When an idea comes to mind, or when building a new product, I like to move quickly to get the project into the hands of customers to test.
My starting point will often be a lo-fi mock-up on a white board, or multiple pieces of paper. I’m a big fan of jotting shapes and patterns in a Field Notes notebook for future reference.
Once I have curated my ideas, I like to quickly move to deploying a real website or application of my idea. I find this identifies flaws much faster, and brings the idea to life for less technical members of the team.
Here are some of the tools I use to build and deploy my prototypes.
The first thing I’ll do when starting a new prototype is get create a Git repository. Take your pick from the three main Git providers:
I personally use GitHub (and pay for private repositories), as I prefer their UI, but this is one section where you can’t really go wrong. Bitbucket and GitLab both offer private repositories for free, so if you’re looking to minimise costs and keep your work private, either of these would be a good choice.
Static site hosting
Once you’ve got some code in your repository, you need somewhere to host the content. Whilst something like BrowserSync may work well on your LAN, I always prefer to get my idea onto the web to share with colleagues, collaborators and friends.
If you’re using GitHub, you can utilise
GitHub pages to get your content online in a
couple of easy steps. This also gives you a simple sharing link of:
GitHub pages can also be used in conjunction with Jekyll CMS to build a simple static website.
My personal preference for static site hosting is Netlify. I recently discovered this service and have been using them for multiple prototypes, projects, including this blog.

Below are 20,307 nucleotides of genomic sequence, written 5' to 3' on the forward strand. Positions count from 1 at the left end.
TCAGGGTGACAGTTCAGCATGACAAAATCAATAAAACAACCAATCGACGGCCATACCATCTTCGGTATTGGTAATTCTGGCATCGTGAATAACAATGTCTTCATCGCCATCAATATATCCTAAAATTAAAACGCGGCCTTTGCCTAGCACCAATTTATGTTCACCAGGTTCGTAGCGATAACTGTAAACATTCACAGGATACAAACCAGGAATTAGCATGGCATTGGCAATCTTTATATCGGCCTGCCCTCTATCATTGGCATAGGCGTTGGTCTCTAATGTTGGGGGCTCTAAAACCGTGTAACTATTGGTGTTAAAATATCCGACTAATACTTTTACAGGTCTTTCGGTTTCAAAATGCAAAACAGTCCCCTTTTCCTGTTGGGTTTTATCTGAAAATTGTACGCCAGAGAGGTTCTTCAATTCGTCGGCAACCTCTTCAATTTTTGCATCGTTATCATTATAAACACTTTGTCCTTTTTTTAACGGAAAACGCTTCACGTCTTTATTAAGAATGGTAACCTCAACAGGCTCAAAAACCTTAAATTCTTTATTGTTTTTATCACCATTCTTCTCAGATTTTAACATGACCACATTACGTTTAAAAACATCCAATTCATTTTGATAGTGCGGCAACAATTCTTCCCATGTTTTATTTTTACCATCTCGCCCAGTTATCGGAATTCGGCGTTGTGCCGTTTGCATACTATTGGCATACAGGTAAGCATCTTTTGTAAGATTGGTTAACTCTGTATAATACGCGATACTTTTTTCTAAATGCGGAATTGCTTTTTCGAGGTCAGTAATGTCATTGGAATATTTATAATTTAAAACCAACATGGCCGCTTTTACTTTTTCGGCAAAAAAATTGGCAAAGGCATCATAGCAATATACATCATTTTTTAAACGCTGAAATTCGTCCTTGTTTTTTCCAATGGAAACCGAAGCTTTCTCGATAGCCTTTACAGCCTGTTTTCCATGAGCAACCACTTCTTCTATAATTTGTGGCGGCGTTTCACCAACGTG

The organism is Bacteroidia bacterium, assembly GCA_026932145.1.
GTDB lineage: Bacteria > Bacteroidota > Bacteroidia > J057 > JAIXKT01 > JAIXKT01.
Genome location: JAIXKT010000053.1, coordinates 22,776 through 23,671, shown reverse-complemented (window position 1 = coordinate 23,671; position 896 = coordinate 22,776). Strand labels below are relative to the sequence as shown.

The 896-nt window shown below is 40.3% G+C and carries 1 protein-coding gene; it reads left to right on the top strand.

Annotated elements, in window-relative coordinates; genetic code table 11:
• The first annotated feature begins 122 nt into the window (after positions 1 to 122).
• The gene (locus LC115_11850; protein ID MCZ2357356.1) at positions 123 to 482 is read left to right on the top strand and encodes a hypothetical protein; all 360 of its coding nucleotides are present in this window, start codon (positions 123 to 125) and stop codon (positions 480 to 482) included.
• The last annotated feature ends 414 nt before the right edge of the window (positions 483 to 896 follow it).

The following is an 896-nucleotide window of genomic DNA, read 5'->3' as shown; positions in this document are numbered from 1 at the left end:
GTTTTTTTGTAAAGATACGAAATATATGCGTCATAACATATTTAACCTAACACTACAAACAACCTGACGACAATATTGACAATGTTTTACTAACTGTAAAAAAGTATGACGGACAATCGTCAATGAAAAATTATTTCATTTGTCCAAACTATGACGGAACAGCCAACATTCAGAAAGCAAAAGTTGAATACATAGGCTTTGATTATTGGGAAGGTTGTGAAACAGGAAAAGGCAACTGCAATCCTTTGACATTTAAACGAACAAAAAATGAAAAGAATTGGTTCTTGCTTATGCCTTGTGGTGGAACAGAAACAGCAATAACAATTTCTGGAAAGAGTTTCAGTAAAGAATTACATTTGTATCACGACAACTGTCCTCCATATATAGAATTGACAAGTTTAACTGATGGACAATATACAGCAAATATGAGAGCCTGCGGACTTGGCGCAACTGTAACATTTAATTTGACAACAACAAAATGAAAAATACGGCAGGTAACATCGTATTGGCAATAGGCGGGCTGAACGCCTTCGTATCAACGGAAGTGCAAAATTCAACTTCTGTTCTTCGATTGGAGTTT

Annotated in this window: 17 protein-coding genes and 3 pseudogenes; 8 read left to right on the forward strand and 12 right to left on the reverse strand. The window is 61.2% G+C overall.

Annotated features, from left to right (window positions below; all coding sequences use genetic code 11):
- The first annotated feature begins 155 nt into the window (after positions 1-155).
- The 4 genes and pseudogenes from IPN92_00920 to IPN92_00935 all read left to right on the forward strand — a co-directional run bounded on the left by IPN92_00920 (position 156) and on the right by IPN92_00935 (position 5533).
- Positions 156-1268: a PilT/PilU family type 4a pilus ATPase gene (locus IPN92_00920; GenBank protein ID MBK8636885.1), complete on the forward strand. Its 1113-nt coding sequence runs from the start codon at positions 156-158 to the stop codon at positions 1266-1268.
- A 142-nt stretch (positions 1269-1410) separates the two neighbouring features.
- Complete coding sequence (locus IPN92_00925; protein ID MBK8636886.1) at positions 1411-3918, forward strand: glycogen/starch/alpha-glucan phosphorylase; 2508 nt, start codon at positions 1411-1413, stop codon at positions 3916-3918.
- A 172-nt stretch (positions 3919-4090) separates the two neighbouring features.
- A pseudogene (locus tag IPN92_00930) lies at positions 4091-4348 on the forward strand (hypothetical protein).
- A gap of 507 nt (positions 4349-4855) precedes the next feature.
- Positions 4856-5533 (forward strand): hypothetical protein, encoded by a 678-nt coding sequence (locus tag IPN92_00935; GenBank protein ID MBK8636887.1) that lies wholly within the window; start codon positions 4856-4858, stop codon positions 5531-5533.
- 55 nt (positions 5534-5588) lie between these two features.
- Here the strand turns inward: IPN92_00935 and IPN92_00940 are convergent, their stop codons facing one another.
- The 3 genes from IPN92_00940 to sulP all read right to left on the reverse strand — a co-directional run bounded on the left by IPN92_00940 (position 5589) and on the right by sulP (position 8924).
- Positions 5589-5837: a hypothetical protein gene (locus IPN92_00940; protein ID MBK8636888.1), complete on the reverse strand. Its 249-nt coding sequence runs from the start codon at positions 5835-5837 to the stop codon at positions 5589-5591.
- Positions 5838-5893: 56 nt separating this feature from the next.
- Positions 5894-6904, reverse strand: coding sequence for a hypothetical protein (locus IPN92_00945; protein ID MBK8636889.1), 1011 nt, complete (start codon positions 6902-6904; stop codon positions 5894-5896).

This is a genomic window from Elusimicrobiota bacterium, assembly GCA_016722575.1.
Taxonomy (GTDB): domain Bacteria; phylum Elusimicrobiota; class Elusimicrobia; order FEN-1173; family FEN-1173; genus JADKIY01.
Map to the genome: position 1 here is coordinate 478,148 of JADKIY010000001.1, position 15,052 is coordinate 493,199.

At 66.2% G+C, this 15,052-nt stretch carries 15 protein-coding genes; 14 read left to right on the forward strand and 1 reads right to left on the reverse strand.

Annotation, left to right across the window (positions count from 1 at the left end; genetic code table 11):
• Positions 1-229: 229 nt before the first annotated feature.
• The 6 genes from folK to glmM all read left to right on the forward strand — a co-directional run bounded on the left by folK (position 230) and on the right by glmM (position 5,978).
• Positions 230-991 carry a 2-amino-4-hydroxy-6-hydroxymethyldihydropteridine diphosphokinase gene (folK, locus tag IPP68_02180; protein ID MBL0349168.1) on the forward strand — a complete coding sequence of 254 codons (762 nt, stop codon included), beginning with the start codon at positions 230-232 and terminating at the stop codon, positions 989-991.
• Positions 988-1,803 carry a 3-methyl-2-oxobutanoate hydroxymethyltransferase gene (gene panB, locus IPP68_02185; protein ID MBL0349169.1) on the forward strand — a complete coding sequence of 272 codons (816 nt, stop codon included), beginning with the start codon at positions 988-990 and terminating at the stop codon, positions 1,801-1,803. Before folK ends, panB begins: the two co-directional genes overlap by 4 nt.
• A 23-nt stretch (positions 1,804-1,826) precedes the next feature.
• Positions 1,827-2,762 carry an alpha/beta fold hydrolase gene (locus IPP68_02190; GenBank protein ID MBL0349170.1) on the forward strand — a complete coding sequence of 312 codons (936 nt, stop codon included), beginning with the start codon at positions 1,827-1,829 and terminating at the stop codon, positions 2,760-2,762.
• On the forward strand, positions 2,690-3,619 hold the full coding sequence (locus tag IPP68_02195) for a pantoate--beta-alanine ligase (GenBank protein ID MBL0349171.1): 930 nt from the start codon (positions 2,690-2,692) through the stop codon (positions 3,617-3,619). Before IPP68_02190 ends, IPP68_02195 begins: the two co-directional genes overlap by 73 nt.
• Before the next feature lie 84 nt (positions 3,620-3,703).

Netlify can build basically any static site using your technology of choice. I currently run this blog on a combination of Webpack and Hugo, whilst one of my other projects on Netlify uses Gulp and Jekyll. Each site can also be attached to a domain name and comes with a real Let’s Encrypt HTTPS certificate with one click setup.
If the prototype is not a static web page or client-side single page application, there are still options for hosting. Two popular options are
Zeit offers Docker and Node.js support, whilst Heroku supports almost every language and framework. The downside for Heroku is that on the free tier your application will shut down after 30 minutes of inactivity, although I would say that is plenty for a prototype.
The final stage to getting a prototype live on the web is giving it a real domain to be accessed via. Whilst you can’t purchase a domain for free, I will often give my project a sub-domain via Cloudflare DNS.
Whilst I have some reservations about Cloudflare (My TLS conundrum and why I decided to leave CloudFlare), the ability to quickly assign a sub-domain, and to have it be secured with a HTTPS certificate for free is a massive advantage.
So there we go, with the tools above you can version control a website, set up a sub-domain, and host it, all for free and all within a few minutes.
If you have any other suggestions for tools, feel free to tweet me and let me know.